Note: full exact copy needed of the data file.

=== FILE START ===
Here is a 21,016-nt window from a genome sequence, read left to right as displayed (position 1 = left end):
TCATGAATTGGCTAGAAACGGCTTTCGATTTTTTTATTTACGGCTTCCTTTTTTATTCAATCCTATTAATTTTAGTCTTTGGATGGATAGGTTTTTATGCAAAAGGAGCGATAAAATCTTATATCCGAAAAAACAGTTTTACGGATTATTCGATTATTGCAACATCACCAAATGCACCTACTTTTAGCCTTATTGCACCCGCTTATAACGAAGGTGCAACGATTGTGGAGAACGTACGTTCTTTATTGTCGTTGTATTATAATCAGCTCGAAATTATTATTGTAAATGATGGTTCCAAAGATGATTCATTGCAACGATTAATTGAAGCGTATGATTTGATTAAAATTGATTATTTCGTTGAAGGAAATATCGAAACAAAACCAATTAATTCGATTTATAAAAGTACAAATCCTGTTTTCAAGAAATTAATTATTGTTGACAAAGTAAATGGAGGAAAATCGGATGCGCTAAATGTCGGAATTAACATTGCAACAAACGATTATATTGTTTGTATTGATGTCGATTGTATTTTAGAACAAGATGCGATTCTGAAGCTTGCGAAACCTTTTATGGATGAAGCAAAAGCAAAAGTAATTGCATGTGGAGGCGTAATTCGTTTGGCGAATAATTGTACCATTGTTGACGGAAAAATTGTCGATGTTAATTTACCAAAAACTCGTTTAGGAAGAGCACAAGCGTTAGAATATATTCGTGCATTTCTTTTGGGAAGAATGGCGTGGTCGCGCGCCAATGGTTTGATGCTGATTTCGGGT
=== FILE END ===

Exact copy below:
Here is a 21,016-nt window from a genome sequence, read left to right as displayed (position 1 = left end):
TCATGAATTGGCTAGAAACGGCTTTCGATTTTTTTATTTACGGCTTCCTTTTTTATTCAATCCTATTAATTTTAGTCTTTGGATGGATAGGTTTTTATGCAAAAGGAGCGATAAAATCTTATATCCGAAAAAACAGTTTTACGGATTATTCGATTATTGCAACATCACCAAATGCACCTACTTTTAGCCTTATTGCACCCGCTTATAACGAAGGTGCAACGATTGTGGAGAACGTACGTTCTTTATTGTCGTTGTATTATAATCAGCTCGAAATTATTATTGTAAATGATGGTTCCAAAGATGATTCATTGCAACGATTAATTGAAGCGTATGATTTGATTAAAATTGATTATTTCGTTGAAGGAAATATCGAAACAAAACCAATTAATTCGATTTATAAAAGTACAAATCCTGTTTTCAAGAAATTAATTATTGTTGACAAAGTAAATGGAGGAAAATCGGATGCGCTAAATGTCGGAATTAACATTGCAACAAACGATTATATTGTTTGTATTGATGTCGATTGTATTTTAGAACAAGATGCGATTCTGAAGCTTGCGAAACCTTTTATGGATGAAGCAAAAGCAAAAGTAATTGCATGTGGAGGCGTAATTCGTTTGGCGAATAATTGTACCATTGTTGACGGAAAAATTGTCGATGTTAATTTACCAAAAACTCGTTTAGGAAGAGCACAAGCGTTAGAATATATTCGTGCATTTCTTTTGGGAAGAATGGCGTGGTCGCGCGCCAATGGTTTGATGCTGATTTCGGGT